Article 14 of the European Convention on Human Rights clearly stipulates that “The enjoyment of the rights and freedoms set forth in [the] Convention shall be secured without discrimination on any ground such as sex, race, colour, language, religion, political or other opinion, national or social origin, association with a national minority, property, birth or other status.” This clause elucidates that discrimination of any sort cannot be tolerated. Thus it is essential for the USA to criminalise discrimination based on sexual orientation. This will serve as a deterrent to would be homophobes since they will know that name calling, labelling and bullying LGBTs will warrant a penalty. This is the only language that homophobes seem to understand thus making it criminal to discriminate on the basis of sexual orientation will reduce cases of sexual violence and hate towards LGBTs.

The answer therefore in avoiding another Orlando lies in appreciating that there is no place in this world for discrimination of any kind. There is also no place in the world for discrimination based on sexual orientation. If you did not pull the trigger on the Orlando victims but are homophobic you are equally guilty for the abuse and discrimination LGBTs still face in today`s world. You are murdering them in your heart and instead of spreading animosity towards them why not have a paradoxical shift and spread love instead and see if the world does not become a better place. In the words of the great statesman Barack Obama; “When you start treating people differently not because of any harm they are doing to anybody, but because they are different, that’s the path whereby freedoms begin to erode.”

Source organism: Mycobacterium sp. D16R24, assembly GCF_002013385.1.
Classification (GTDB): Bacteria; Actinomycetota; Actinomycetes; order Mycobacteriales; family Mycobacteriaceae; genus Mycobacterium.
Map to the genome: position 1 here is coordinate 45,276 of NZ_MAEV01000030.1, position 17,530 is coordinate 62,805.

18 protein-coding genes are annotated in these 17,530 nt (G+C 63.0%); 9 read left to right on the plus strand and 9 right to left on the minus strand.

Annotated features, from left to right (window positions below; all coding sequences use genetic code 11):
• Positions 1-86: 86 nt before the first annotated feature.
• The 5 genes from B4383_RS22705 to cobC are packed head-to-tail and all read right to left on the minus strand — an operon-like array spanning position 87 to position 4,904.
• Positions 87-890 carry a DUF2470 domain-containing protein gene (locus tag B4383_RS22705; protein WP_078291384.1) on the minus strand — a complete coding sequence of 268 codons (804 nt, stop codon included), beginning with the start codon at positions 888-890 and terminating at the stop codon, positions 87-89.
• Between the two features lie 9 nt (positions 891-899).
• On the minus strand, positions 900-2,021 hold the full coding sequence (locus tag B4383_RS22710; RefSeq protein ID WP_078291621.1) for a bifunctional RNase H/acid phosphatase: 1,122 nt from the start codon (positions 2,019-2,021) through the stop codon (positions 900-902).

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Josh Chivanga
I am a human rights advocate advancing the promotion of basic rights at both national and international level. I recently completed a Masters in Human Rights at the University of Sussex and aiming to pursue a doctorate in areas related to Human Rights, Public Policy and or Migration. I have worked in the human rights sector in various countries such as my home country Zimbabwe and Switzerland. My research interests are related to African diaspora, migration, development, international relations and human rights.